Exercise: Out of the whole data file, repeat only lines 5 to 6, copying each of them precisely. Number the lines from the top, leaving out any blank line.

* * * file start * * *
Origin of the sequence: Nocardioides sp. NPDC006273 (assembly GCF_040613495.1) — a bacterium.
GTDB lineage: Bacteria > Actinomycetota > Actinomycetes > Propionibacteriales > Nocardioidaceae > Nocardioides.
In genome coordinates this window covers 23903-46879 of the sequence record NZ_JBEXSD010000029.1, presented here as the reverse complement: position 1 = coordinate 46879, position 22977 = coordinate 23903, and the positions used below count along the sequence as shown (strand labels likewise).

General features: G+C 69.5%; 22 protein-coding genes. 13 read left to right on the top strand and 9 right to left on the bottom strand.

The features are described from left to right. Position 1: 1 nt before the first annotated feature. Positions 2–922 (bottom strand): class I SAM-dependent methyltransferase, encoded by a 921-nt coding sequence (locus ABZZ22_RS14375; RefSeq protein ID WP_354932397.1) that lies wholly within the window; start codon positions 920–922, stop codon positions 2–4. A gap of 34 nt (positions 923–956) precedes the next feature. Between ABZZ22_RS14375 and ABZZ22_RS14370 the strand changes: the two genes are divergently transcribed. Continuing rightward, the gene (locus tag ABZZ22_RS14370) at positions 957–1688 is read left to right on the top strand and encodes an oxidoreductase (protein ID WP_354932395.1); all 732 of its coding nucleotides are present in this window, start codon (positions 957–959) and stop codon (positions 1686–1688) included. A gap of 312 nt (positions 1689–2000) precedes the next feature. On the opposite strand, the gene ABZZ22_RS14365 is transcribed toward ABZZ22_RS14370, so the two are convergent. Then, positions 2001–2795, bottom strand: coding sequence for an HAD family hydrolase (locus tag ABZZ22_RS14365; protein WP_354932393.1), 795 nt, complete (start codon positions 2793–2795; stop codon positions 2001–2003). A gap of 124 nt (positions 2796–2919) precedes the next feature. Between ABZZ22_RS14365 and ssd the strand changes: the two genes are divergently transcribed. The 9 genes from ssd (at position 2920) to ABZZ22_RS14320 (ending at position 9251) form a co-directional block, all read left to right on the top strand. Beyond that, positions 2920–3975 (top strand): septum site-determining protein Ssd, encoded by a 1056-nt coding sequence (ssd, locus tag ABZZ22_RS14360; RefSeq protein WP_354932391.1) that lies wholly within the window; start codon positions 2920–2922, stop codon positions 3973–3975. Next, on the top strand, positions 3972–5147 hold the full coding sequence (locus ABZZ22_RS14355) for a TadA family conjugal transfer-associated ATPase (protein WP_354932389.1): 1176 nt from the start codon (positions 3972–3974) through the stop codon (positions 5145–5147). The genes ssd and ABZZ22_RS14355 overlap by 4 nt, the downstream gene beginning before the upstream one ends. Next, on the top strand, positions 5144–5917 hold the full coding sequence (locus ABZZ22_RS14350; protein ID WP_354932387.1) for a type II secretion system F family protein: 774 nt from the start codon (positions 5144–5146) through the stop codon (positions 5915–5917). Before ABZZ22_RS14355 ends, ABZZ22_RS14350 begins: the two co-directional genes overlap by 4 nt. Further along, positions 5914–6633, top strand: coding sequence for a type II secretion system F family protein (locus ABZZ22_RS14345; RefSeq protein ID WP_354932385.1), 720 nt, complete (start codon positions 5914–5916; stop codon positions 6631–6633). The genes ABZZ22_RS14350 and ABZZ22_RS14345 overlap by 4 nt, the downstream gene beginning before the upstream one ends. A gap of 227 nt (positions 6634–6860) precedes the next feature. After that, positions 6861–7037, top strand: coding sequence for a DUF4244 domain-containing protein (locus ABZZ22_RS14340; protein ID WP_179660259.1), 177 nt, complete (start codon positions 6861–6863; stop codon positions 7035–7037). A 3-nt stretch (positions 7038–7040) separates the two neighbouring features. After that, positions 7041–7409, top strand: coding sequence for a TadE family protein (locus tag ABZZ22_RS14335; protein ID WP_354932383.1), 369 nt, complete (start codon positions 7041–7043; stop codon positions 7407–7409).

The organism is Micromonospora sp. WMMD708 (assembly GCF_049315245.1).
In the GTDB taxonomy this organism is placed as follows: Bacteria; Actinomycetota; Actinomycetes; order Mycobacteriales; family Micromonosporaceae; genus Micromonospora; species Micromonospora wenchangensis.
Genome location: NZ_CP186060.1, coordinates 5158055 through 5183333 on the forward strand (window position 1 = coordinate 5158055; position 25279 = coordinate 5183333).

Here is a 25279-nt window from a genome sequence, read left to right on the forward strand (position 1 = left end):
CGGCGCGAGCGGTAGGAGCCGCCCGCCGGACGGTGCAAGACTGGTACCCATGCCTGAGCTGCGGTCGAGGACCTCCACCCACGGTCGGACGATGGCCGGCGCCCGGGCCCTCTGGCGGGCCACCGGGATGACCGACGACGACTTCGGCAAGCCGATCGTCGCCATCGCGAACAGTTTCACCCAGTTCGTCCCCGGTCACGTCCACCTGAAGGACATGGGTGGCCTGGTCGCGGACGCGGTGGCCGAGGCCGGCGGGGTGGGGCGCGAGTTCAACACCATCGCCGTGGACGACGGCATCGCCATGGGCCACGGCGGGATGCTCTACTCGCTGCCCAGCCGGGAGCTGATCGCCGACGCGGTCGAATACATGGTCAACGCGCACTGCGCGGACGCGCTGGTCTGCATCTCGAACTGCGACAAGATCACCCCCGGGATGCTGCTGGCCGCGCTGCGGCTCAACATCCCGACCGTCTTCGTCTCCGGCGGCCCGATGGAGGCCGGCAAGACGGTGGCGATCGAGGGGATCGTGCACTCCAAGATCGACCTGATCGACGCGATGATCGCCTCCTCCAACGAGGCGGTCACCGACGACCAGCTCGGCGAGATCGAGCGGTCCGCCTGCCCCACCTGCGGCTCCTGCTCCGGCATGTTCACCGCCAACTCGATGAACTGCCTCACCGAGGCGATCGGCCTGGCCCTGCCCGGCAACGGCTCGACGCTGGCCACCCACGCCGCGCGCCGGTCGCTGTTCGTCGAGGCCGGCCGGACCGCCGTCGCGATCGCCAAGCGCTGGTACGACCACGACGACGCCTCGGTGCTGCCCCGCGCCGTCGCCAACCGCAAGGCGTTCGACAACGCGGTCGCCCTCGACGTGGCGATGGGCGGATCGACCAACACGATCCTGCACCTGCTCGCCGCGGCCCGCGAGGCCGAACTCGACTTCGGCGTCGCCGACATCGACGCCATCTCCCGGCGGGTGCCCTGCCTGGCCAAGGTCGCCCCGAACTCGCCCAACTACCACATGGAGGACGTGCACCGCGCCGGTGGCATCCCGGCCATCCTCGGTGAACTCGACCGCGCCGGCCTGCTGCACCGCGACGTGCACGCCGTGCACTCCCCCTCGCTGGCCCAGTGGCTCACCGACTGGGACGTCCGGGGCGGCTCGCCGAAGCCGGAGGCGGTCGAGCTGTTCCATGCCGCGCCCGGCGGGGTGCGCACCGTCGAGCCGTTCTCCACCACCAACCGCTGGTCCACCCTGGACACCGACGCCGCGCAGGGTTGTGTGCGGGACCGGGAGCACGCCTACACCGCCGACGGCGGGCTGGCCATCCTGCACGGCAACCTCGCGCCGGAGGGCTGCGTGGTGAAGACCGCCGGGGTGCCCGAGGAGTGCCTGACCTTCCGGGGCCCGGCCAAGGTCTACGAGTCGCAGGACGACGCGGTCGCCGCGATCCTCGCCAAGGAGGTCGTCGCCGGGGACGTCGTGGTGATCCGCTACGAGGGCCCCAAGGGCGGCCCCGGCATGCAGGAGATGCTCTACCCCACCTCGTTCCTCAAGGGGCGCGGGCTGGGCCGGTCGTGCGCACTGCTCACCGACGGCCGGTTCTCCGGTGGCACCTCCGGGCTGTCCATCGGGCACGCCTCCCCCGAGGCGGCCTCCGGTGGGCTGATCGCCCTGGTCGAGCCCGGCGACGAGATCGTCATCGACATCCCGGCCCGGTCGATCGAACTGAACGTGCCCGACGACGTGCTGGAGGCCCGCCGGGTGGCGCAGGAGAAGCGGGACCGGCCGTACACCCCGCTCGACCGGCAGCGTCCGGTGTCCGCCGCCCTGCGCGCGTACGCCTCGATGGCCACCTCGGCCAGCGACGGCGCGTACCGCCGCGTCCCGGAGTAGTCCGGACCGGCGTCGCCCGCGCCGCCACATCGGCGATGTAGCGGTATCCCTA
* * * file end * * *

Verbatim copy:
The features are described from left to right. Position 1: 1 nt before the first annotated feature. Positions 2–922 (bottom strand): class I SAM-dependent methyltransferase, encoded by a 921-nt coding sequence (locus ABZZ22_RS14375; RefSeq protein ID WP_354932397.1) that lies wholly within the window; start codon positions 920–922, stop codon positions 2–4. A gap of 34 nt (positions 923–956) precedes the next feature. Between ABZZ22_RS14375 and ABZZ22_RS14370 the strand changes: the two genes are divergently transcribed. Continuing rightward, the gene (locus tag ABZZ22_RS14370) at positions 957–1688 is read left to right on the top strand and encodes an oxidoreductase (protein ID WP_354932395.1); all 732 of its coding nucleotides are present in this window, start codon (positions 957–959) and stop codon (positions 1686–1688) included. A gap of 312 nt (positions 1689–2000) precedes the next feature. On the opposite strand, the gene ABZZ22_RS14365 is transcribed toward ABZZ22_RS14370, so the two are convergent. Then, positions 2001–2795, bottom strand: coding sequence for an HAD family hydrolase (locus tag ABZZ22_RS14365; protein WP_354932393.1), 795 nt, complete (start codon positions 2793–2795; stop codon positions 2001–2003). A gap of 124 nt (positions 2796–2919) precedes the next feature. Between ABZZ22_RS14365 and ssd the strand changes: the two genes are divergently transcribed. The 9 genes from ssd (at position 2920) to ABZZ22_RS14320 (ending at position 9251) form a co-directional block, all read left to right on the top strand. Beyond that, positions 2920–3975 (top strand): septum site-determining protein Ssd, encoded by a 1056-nt coding sequence (ssd, locus tag ABZZ22_RS14360; RefSeq protein WP_354932391.1) that lies wholly within the window; start codon positions 2920–2922, stop codon positions 3973–3975. Next, on the top strand, positions 3972–5147 hold the full coding sequence (locus ABZZ22_RS14355) for a TadA family conjugal transfer-associated ATPase (protein WP_354932389.1): 1176 nt from the start codon (positions 3972–3974) through the stop codon (positions 5145–5147). The genes ssd and ABZZ22_RS14355 overlap by 4 nt, the downstream gene beginning before the upstream one ends. Next, on the top strand, positions 5144–5917 hold the full coding sequence (locus ABZZ22_RS14350; protein ID WP_354932387.1) for a type II secretion system F family protein: 774 nt from the start codon (positions 5144–5146) through the stop codon (positions 5915–5917). Before ABZZ22_RS14355 ends, ABZZ22_RS14350 begins: the two co-directional genes overlap by 4 nt. Further along, positions 5914–6633, top strand: coding sequence for a type II secretion system F family protein (locus ABZZ22_RS14345; RefSeq protein ID WP_354932385.1), 720 nt, complete (start codon positions 5914–5916; stop codon positions 6631–6633). The genes ABZZ22_RS14350 and ABZZ22_RS14345 overlap by 4 nt, the downstream gene beginning before the upstream one ends. A gap of 227 nt (positions 6634–6860) precedes the next feature. After that, positions 6861–7037, top strand: coding sequence for a DUF4244 domain-containing protein (locus ABZZ22_RS14340; protein ID WP_179660259.1), 177 nt, complete (start codon positions 6861–6863; stop codon positions 7035–7037). A 3-nt stretch (positions 7038–7040) separates the two neighbouring features. After that, positions 7041–7409, top strand: coding sequence for a TadE family protein (locus tag ABZZ22_RS14335; protein ID WP_354932383.1), 369 nt, complete (start codon positions 7041–7043; stop codon positions 7407–7409).

The organism is Micromonospora sp. WMMD708 (assembly GCF_049315245.1).